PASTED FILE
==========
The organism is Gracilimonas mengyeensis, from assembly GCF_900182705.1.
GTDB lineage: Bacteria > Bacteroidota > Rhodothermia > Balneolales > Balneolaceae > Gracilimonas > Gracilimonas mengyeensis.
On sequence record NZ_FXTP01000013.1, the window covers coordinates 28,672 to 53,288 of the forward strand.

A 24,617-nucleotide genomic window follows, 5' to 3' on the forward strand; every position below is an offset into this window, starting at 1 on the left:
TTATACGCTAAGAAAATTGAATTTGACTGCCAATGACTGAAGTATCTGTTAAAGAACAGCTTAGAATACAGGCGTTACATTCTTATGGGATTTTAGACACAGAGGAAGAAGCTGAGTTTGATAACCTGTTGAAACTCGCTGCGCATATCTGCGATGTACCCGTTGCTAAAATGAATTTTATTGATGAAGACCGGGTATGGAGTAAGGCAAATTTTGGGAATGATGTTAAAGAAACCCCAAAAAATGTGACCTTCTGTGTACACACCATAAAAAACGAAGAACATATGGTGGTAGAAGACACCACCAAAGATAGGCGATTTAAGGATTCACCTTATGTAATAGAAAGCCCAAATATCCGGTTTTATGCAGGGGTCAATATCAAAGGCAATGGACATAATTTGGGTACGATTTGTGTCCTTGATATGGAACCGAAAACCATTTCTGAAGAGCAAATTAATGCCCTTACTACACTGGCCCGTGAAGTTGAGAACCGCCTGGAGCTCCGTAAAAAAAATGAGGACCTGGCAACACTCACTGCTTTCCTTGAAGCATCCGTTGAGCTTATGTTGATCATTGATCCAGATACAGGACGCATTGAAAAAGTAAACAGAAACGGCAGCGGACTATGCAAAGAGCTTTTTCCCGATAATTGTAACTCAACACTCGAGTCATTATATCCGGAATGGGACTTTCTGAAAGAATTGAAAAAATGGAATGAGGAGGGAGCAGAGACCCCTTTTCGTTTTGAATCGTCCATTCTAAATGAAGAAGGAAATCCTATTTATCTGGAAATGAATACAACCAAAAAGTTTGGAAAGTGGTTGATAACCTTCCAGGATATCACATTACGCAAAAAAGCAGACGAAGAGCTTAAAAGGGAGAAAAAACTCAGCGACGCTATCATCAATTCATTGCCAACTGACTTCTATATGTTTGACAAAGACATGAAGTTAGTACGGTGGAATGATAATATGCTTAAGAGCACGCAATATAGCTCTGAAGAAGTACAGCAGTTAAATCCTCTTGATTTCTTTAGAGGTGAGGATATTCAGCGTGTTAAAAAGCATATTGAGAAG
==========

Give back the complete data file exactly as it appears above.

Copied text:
The organism is Gracilimonas mengyeensis, from assembly GCF_900182705.1.
GTDB lineage: Bacteria > Bacteroidota > Rhodothermia > Balneolales > Balneolaceae > Gracilimonas > Gracilimonas mengyeensis.
On sequence record NZ_FXTP01000013.1, the window covers coordinates 28,672 to 53,288 of the forward strand.

A 24,617-nucleotide genomic window follows, 5' to 3' on the forward strand; every position below is an offset into this window, starting at 1 on the left:
TTATACGCTAAGAAAATTGAATTTGACTGCCAATGACTGAAGTATCTGTTAAAGAACAGCTTAGAATACAGGCGTTACATTCTTATGGGATTTTAGACACAGAGGAAGAAGCTGAGTTTGATAACCTGTTGAAACTCGCTGCGCATATCTGCGATGTACCCGTTGCTAAAATGAATTTTATTGATGAAGACCGGGTATGGAGTAAGGCAAATTTTGGGAATGATGTTAAAGAAACCCCAAAAAATGTGACCTTCTGTGTACACACCATAAAAAACGAAGAACATATGGTGGTAGAAGACACCACCAAAGATAGGCGATTTAAGGATTCACCTTATGTAATAGAAAGCCCAAATATCCGGTTTTATGCAGGGGTCAATATCAAAGGCAATGGACATAATTTGGGTACGATTTGTGTCCTTGATATGGAACCGAAAACCATTTCTGAAGAGCAAATTAATGCCCTTACTACACTGGCCCGTGAAGTTGAGAACCGCCTGGAGCTCCGTAAAAAAAATGAGGACCTGGCAACACTCACTGCTTTCCTTGAAGCATCCGTTGAGCTTATGTTGATCATTGATCCAGATACAGGACGCATTGAAAAAGTAAACAGAAACGGCAGCGGACTATGCAAAGAGCTTTTTCCCGATAATTGTAACTCAACACTCGAGTCATTATATCCGGAATGGGACTTTCTGAAAGAATTGAAAAAATGGAATGAGGAGGGAGCAGAGACCCCTTTTCGTTTTGAATCGTCCATTCTAAATGAAGAAGGAAATCCTATTTATCTGGAAATGAATACAACCAAAAAGTTTGGAAAGTGGTTGATAACCTTCCAGGATATCACATTACGCAAAAAAGCAGACGAAGAGCTTAAAAGGGAGAAAAAACTCAGCGACGCTATCATCAATTCATTGCCAACTGACTTCTATATGTTTGACAAAGACATGAAGTTAGTACGGTGGAATGATAATATGCTTAAGAGCACGCAATATAGCTCTGAAGAAGTACAGCAGTTAAATCCTCTTGATTTCTTTAGAGGTGAGGATATTCAGCGTGTTAAAAAGCATATTGAGAAG